Dovly 101: Let’s Talk Credit Fraud

Identity Theft
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5
 Min read
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April 5, 2021

Credit fraud is becoming more and more common, and thieves continually work toward staying one step ahead of consumers. If you’re new to the world of credit, being proactive about your finances, or are a victim of credit fraud, it’s time for Dovly 101: Let’s Talk Credit Fraud.

What is Credit Fraud?

Credit fraud is a type of crime in which the criminal uses your personal information to make purchases. They may open accounts in your name that they have no intention of paying back, or they may get ahold of your credit card information and make purchases on your card.

With so many financial transactions being done online in today’s world, your personal information may be at risk. Some ways that cybercriminals may get ahold of your identifying information include:

  • Public Wi-Fi – It’s convenient to use public Wi-Fi practically everywhere you go, but it’s not secure or encrypted. When you use unsecured Wi-Fi, personal information can be hacked which may include your account numbers or passwords.
  • Data breaches – Confidential information is sometimes unintentionally released by companies you’ve done business with. 
  • Card skimmers – A card skimmer is a device that can be attached to an ATM or a card reader at a gas station or other type of business. This device can capture your information when you swipe your card.

If you’ve been a victim of credit fraud, you end up being charged for things you didn’t purchase. On top of that, your credit score can be impacted because your debt will be higher and there may be a trail of unpaid bills in your name.

Preventing Credit Fraud

Credit fraud and identity theft are much easier to prevent than to clear up once it’s happened to you. Steps you can take to help protect your personal information include:

  • Be cautious when using public Wi-Fi. Avoid logging into financial accounts when using public Wi-Fi.
  • Use strong passwords and keep them safe. Ideally, each of your accounts should have its own unique password that’s hard to guess. Passwords should be kept in a safe place. Change your passwords frequently.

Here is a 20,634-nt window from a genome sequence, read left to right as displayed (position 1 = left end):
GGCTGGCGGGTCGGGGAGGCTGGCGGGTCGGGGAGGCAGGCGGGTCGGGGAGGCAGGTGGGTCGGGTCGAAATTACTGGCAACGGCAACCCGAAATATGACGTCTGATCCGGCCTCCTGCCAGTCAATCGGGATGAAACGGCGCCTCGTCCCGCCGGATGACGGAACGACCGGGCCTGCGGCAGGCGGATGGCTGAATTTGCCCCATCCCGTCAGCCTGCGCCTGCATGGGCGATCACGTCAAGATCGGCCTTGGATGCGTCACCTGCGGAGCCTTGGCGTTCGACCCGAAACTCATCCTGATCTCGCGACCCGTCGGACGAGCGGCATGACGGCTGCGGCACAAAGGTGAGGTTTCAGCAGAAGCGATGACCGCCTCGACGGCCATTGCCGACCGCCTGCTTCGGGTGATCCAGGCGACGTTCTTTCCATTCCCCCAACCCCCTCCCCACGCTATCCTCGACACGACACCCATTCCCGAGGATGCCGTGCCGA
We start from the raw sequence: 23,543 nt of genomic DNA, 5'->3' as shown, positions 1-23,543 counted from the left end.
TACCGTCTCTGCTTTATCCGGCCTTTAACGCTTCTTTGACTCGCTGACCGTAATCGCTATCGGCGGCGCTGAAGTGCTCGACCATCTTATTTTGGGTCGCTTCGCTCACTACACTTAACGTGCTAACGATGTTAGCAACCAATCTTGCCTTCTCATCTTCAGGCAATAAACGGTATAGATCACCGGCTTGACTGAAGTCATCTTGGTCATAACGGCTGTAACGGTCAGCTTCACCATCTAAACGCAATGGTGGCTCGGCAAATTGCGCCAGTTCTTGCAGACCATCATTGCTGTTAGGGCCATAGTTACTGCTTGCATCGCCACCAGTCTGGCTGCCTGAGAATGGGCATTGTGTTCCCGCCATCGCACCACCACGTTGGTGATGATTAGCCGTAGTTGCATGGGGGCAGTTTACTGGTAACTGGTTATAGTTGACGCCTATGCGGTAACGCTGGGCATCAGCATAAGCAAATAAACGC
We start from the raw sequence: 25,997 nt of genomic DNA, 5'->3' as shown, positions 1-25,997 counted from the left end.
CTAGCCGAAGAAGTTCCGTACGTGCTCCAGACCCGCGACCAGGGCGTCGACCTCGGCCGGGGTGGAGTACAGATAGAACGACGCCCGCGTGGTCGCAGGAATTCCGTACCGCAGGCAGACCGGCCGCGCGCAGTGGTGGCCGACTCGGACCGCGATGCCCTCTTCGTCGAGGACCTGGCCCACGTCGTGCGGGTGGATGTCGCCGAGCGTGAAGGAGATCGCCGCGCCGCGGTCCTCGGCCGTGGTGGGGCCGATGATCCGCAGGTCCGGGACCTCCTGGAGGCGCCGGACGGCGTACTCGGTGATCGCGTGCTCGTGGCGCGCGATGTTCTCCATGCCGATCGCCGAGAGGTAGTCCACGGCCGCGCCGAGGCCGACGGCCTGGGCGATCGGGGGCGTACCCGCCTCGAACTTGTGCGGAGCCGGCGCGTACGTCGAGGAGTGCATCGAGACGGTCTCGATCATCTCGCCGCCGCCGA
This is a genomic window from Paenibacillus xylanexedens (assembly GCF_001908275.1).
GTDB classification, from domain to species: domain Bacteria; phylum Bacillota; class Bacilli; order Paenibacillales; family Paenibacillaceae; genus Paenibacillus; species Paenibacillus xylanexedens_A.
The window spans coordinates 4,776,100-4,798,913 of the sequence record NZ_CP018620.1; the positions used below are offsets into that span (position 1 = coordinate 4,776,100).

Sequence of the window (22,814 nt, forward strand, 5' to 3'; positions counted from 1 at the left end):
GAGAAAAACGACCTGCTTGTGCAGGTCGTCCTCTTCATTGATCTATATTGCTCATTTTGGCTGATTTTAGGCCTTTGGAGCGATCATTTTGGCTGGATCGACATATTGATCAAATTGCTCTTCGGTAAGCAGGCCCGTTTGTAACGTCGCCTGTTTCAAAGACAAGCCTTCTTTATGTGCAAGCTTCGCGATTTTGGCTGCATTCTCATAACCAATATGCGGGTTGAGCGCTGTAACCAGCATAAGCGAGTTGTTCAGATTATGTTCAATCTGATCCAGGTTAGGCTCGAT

• Shred mail and paperwork that has your personal information on it. Dumpster diving still happens, so any paperwork with personal info on it should be shredded.
  • Avoid carrying identifying information with you. Only carry the credit card that you expect to be using. Leave any others at home, and don’t bring your social security card or passport everywhere you go.
  • Protect your credit card security code. This code on the back of your card is needed to make purchases when you’re not in possession of the card, and it should be protected.
  • Watch your monthly credit card statements. Just because you get your credit card statements electronically rather than in the mail doesn’t mean you shouldn’t pay attention to what’s on them. Log into credit card accounts monthly and make sure your balance is what you think it is.
  • Watch your credit report. Keep an eye on your credit report to make sure there have not been any accounts opened in your name that you didn’t authorize.

Another way that your identifying information can be compromised is by clicking on links in emails. Some thieves are sophisticated enough to send emails that look very much like those that come from legitimate businesses. Clicking on this type of link can download malware to your computer that then can steal your personal information. It’s better to go directly to a site and login rather than clicking on a link in an email.

What to Do if You’re a Victim of Identity Theft or Fraud

If you discover fraudulent activity on a credit card or debit card, report it immediately. The longer you wait, the more damage may be done. Your bank will most likely close the account with the compromised number and issue you a new card.

If you find out that someone has stolen your identity and is opening fraudulent accounts in your name, issue a fraud alert with one of the three main credit bureaus. Whichever credit reporting agency you notify is obligated to notify the other two. This places a temporary freeze on your credit so that new accounts cannot be opened without your permission. Report identity theft to the Federal Trade Commission at IdentityTheft.gov.

Watching Out for Credit Fraud

When you regularly review your credit report and your accounts, you have a good chance of spotting signs of identity theft or credit fraud before things spiral out of control. Dovly can help you take the steps you need if you need credit repair. Our automated system can track, manage and fix your credit, and we can help you dispute inaccurate items on your credit report. When you let Dovly run on autopilot, we can let you know right away if there are any changes to your credit. Get in touch with Dovly today to find out how we can help you rebuild or protect your credit.


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